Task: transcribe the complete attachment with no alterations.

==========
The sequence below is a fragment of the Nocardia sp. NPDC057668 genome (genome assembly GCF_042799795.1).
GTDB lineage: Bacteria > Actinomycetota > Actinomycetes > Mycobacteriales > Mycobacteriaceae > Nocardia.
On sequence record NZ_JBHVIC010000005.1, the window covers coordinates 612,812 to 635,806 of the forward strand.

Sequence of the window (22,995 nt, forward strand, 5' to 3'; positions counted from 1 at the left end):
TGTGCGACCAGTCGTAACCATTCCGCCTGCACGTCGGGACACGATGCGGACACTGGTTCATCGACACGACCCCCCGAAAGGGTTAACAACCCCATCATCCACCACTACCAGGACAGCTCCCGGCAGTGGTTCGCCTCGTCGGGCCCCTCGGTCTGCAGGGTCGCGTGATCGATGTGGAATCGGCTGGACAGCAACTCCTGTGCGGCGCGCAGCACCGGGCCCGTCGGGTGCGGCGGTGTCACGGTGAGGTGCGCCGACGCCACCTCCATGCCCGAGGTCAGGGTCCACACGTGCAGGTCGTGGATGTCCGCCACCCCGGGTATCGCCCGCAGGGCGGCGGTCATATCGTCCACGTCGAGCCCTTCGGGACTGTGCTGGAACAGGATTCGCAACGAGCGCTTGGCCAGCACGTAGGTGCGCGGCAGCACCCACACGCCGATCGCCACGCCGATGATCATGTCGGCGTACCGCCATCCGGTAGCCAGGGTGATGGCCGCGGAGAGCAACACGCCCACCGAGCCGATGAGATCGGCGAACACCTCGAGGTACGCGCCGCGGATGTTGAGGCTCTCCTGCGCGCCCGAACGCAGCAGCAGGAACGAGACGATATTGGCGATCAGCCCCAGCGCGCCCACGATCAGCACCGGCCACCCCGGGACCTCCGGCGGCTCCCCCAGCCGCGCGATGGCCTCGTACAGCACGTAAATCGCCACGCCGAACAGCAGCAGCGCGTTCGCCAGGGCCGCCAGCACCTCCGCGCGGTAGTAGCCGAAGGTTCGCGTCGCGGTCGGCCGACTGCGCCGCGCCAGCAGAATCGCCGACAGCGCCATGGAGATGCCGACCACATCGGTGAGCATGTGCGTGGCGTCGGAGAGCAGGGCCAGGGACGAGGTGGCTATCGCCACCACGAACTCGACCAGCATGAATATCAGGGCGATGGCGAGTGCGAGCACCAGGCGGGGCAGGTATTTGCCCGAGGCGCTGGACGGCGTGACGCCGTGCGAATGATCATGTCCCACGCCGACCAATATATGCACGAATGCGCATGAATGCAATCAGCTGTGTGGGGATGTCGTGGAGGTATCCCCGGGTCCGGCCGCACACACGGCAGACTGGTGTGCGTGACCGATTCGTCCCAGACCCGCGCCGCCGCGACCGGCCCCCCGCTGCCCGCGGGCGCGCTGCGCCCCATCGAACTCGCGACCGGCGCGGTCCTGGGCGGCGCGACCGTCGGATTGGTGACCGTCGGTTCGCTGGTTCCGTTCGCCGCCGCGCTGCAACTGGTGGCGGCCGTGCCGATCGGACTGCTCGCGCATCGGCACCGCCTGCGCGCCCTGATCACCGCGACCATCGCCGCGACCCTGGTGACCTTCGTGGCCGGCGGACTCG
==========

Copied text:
The sequence below is a fragment of the Nocardia sp. NPDC057668 genome (genome assembly GCF_042799795.1).
GTDB lineage: Bacteria > Actinomycetota > Actinomycetes > Mycobacteriales > Mycobacteriaceae > Nocardia.
On sequence record NZ_JBHVIC010000005.1, the window covers coordinates 612,812 to 635,806 of the forward strand.

Sequence of the window (22,995 nt, forward strand, 5' to 3'; positions counted from 1 at the left end):
TGTGCGACCAGTCGTAACCATTCCGCCTGCACGTCGGGACACGATGCGGACACTGGTTCATCGACACGACCCCCCGAAAGGGTTAACAACCCCATCATCCACCACTACCAGGACAGCTCCCGGCAGTGGTTCGCCTCGTCGGGCCCCTCGGTCTGCAGGGTCGCGTGATCGATGTGGAATCGGCTGGACAGCAACTCCTGTGCGGCGCGCAGCACCGGGCCCGTCGGGTGCGGCGGTGTCACGGTGAGGTGCGCCGACGCCACCTCCATGCCCGAGGTCAGGGTCCACACGTGCAGGTCGTGGATGTCCGCCACCCCGGGTATCGCCCGCAGGGCGGCGGTCATATCGTCCACGTCGAGCCCTTCGGGACTGTGCTGGAACAGGATTCGCAACGAGCGCTTGGCCAGCACGTAGGTGCGCGGCAGCACCCACACGCCGATCGCCACGCCGATGATCATGTCGGCGTACCGCCATCCGGTAGCCAGGGTGATGGCCGCGGAGAGCAACACGCCCACCGAGCCGATGAGATCGGCGAACACCTCGAGGTACGCGCCGCGGATGTTGAGGCTCTCCTGCGCGCCCGAACGCAGCAGCAGGAACGAGACGATATTGGCGATCAGCCCCAGCGCGCCCACGATCAGCACCGGCCACCCCGGGACCTCCGGCGGCTCCCCCAGCCGCGCGATGGCCTCGTACAGCACGTAAATCGCCACGCCGAACAGCAGCAGCGCGTTCGCCAGGGCCGCCAGCACCTCCGCGCGGTAGTAGCCGAAGGTTCGCGTCGCGGTCGGCCGACTGCGCCGCGCCAGCAGAATCGCCGACAGCGCCATGGAGATGCCGACCACATCGGTGAGCATGTGCGTGGCGTCGGAGAGCAGGGCCAGGGACGAGGTGGCTATCGCCACCACGAACTCGACCAGCATGAATATCAGGGCGATGGCGAGTGCGAGCACCAGGCGGGGCAGGTATTTGCCCGAGGCGCTGGACGGCGTGACGCCGTGCGAATGATCATGTCCCACGCCGACCAATATATGCACGAATGCGCATGAATGCAATCAGCTGTGTGGGGATGTCGTGGAGGTATCCCCGGGTCCGGCCGCACACACGGCAGACTGGTGTGCGTGACCGATTCGTCCCAGACCCGCGCCGCCGCGACCGGCCCCCCGCTGCCCGCGGGCGCGCTGCGCCCCATCGAACTCGCGACCGGCGCGGTCCTGGGCGGCGCGACCGTCGGATTGGTGACCGTCGGTTCGCTGGTTCCGTTCGCCGCCGCGCTGCAACTGGTGGCGGCCGTGCCGATCGGACTGCTCGCGCATCGGCACCGCCTGCGCGCCCTGATCACCGCGACCATCGCCGCGACCCTGGTGACCTTCGTGGCCGGCGGACTCG